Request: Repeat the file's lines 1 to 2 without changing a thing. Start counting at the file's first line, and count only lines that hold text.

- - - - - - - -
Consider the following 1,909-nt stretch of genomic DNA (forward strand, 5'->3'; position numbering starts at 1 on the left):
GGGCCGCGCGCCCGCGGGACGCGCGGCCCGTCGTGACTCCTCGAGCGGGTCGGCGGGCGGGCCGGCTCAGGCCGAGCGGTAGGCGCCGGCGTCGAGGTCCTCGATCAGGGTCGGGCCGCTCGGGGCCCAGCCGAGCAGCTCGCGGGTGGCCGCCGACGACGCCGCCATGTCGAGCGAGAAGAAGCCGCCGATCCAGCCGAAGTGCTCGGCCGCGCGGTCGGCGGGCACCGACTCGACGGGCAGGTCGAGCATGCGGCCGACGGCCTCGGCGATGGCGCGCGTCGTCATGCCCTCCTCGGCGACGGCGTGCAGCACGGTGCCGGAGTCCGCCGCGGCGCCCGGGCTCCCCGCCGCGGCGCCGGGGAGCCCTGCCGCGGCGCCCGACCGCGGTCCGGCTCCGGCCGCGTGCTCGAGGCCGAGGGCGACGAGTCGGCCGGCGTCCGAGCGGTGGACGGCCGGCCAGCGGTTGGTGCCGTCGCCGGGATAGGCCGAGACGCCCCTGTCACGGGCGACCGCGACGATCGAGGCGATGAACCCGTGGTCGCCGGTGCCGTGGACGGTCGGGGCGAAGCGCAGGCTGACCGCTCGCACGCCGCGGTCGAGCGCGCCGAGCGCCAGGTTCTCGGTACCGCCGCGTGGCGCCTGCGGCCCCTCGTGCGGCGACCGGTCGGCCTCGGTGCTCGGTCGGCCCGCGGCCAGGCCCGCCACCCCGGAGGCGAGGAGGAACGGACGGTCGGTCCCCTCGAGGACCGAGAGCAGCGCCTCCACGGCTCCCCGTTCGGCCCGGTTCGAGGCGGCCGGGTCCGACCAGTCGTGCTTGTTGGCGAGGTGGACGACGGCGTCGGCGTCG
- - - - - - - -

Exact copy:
Consider the following 1,909-nt stretch of genomic DNA (forward strand, 5'->3'; position numbering starts at 1 on the left):
GGGCCGCGCGCCCGCGGGACGCGCGGCCCGTCGTGACTCCTCGAGCGGGTCGGCGGGCGGGCCGGCTCAGGCCGAGCGGTAGGCGCCGGCGTCGAGGTCCTCGATCAGGGTCGGGCCGCTCGGGGCCCAGCCGAGCAGCTCGCGGGTGGCCGCCGACGACGCCGCCATGTCGAGCGAGAAGAAGCCGCCGATCCAGCCGAAGTGCTCGGCCGCGCGGTCGGCGGGCACCGACTCGACGGGCAGGTCGAGCATGCGGCCGACGGCCTCGGCGATGGCGCGCGTCGTCATGCCCTCCTCGGCGACGGCGTGCAGCACGGTGCCGGAGTCCGCCGCGGCGCCCGGGCTCCCCGCCGCGGCGCCGGGGAGCCCTGCCGCGGCGCCCGACCGCGGTCCGGCTCCGGCCGCGTGCTCGAGGCCGAGGGCGACGAGTCGGCCGGCGTCCGAGCGGTGGACGGCCGGCCAGCGGTTGGTGCCGTCGCCGGGATAGGCCGAGACGCCCCTGTCACGGGCGACCGCGACGATCGAGGCGATGAACCCGTGGTCGCCGGTGCCGTGGACGGTCGGGGCGAAGCGCAGGCTGACCGCTCGCACGCCGCGGTCGAGCGCGCCGAGCGCCAGGTTCTCGGTACCGCCGCGTGGCGCCTGCGGCCCCTCGTGCGGCGACCGGTCGGCCTCGGTGCTCGGTCGGCCCGCGGCCAGGCCCGCCACCCCGGAGGCGAGGAGGAACGGACGGTCGGTCCCCTCGAGGACCGAGAGCAGCGCCTCCACGGCTCCCCGTTCGGCCCGGTTCGAGGCGGCCGGGTCCGACCAGTCGTGCTTGTTGGCGAGGTGGACGACGGCGTCGGCGTCG